A nonprofit can file for Chapter 11 (reorganization) or Chapter 7
(liquidation) bankruptcy, the same as any other corporation.
if you file for Chapter 7, the bankruptcy trustee
will attempt to sell all of the common areas of your community to a third party. That third party will be entitled to charge you for the use of the property. This will effectively remove all control over the community from the homeowners, which could end up causing everyone to suffer much higher HOA assessments.
If you file for Chapter 11, then you may be able to create a plan that will permit you to pay your unsecured creditors at a lesser rate than you currently do. However, a Chapter 11 is expensive in terms of legal fees, so you must determine whether or not the cost is worth the amount of debt that you can avoid.
There's no way to evaluate this without consulting a local bankruptcy law firm with previous experience in HOA bankruptcies -- because of the very specialized nature of the proceeding.
No ordinary bankruptcy lawyer will be able to handle your case. You will likely need a fairly sophisticated law firm. For a referral, see: www.martindale.com.
Hope this helps.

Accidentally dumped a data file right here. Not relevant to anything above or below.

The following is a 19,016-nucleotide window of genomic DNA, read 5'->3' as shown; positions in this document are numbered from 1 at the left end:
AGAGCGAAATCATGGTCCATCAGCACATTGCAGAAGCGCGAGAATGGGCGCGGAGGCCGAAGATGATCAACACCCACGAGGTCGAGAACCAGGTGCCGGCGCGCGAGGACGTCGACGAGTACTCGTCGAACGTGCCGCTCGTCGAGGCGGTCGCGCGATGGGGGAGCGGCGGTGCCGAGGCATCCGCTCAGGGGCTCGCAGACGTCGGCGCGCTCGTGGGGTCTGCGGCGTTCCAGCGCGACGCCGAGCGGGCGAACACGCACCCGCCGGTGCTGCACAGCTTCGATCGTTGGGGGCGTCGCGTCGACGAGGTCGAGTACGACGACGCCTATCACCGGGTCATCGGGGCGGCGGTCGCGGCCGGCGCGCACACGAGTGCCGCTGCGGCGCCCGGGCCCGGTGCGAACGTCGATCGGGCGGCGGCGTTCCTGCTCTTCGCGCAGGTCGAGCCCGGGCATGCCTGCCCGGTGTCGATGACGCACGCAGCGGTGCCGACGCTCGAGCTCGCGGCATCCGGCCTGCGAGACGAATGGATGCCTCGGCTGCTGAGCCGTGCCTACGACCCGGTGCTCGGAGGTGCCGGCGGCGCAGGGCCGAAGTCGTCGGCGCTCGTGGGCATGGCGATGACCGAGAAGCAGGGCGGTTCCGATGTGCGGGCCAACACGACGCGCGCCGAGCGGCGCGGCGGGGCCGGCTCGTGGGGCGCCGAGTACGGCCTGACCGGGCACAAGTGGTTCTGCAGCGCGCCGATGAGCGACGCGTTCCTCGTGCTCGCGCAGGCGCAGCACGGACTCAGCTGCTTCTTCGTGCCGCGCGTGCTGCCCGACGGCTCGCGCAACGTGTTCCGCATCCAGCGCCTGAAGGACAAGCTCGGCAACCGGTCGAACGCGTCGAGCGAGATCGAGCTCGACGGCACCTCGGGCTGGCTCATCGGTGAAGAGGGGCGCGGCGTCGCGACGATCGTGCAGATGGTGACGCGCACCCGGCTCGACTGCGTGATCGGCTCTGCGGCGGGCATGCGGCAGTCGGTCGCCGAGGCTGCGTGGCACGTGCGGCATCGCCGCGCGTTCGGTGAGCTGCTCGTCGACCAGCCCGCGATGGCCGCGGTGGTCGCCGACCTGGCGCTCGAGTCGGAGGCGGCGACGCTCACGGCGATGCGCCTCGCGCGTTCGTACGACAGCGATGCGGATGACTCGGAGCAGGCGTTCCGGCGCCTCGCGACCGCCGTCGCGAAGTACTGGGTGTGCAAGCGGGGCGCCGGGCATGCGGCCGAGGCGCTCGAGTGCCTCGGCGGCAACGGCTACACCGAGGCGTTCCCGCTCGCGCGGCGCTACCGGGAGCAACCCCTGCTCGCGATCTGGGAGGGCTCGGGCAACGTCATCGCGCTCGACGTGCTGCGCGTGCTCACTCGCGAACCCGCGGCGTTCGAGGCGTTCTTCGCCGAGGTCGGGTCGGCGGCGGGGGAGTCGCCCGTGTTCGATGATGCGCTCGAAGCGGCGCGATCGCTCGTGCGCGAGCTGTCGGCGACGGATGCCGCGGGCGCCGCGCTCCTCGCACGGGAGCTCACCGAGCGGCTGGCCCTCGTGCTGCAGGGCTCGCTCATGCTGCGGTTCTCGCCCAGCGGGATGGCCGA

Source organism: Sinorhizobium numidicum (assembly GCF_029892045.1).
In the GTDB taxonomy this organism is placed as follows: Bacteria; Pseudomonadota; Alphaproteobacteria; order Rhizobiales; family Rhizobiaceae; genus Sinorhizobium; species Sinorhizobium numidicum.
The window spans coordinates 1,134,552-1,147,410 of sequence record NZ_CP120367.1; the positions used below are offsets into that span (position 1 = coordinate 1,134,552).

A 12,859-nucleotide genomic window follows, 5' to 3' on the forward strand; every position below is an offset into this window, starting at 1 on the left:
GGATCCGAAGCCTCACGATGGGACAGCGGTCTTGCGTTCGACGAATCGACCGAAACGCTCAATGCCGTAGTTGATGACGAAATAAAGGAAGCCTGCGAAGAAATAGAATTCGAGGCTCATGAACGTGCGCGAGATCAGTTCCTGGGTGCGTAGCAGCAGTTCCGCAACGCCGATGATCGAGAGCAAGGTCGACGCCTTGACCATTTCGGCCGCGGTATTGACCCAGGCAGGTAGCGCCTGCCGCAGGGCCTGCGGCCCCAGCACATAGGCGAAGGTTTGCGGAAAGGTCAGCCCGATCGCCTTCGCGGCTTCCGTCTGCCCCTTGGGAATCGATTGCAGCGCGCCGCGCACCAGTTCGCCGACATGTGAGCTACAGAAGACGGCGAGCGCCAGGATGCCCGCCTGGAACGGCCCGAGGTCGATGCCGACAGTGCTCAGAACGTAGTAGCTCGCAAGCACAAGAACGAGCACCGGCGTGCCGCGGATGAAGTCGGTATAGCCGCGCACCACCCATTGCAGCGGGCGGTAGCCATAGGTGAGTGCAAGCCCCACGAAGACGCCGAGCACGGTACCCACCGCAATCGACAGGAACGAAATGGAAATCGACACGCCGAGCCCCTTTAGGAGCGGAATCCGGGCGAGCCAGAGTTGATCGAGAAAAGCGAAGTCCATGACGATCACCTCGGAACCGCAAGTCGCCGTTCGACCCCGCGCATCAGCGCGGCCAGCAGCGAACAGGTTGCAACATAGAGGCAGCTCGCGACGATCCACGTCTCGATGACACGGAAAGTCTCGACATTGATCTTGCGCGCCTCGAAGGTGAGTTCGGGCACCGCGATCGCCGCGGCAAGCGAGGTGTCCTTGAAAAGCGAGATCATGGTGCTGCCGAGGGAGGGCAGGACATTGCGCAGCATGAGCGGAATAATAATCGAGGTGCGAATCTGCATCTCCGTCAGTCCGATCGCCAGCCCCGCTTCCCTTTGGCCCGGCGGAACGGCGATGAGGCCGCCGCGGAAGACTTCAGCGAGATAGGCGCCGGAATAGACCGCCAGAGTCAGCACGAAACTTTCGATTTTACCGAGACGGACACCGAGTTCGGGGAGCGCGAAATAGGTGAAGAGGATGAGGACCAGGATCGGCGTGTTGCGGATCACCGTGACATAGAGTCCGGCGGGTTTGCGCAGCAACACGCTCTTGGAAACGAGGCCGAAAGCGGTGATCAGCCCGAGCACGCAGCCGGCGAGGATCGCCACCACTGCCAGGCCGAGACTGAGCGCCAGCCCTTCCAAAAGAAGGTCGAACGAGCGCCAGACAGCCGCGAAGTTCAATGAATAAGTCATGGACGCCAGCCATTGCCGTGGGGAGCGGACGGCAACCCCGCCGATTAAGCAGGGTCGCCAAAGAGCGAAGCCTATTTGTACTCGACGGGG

Terms and Conditions: By your continuing in this conversation with me, or by your clicking “Accept”, you are expressly agreeing to all of the following: (1) our communication is for entertainment purposes only; (2) you are not consulting me in my professional capacity as an attorney (or, for the purpose of obtaining debt relief counseling under the U.S. Bankruptcy Code); (3) you do not seek to establish an attorney-client relationship with me, nor do I with you; (4) you will not rely on anything I say and you will obtain appropriate legal counsel via a traditional/office consultation with an attorney licensed to practice in the jurisdiction where your legal issue arises (and you may not use our communication to avoid taxpayer penalties imposed by the U.S. Dept. of Treasury); (5) by communicating with me in this public forum you are irrevocably waiving any right to privacy, confidentiality and attorney-client privilege concerning the matters discussed. You further separately declare that any payment made by you is not consideration for this contract, nor offered for any services rendered by me on your behalf, but rather is made in genuine admiration and respect for my desire to help others. If you do not agree with these terms and conditions, then you must advise me immediately.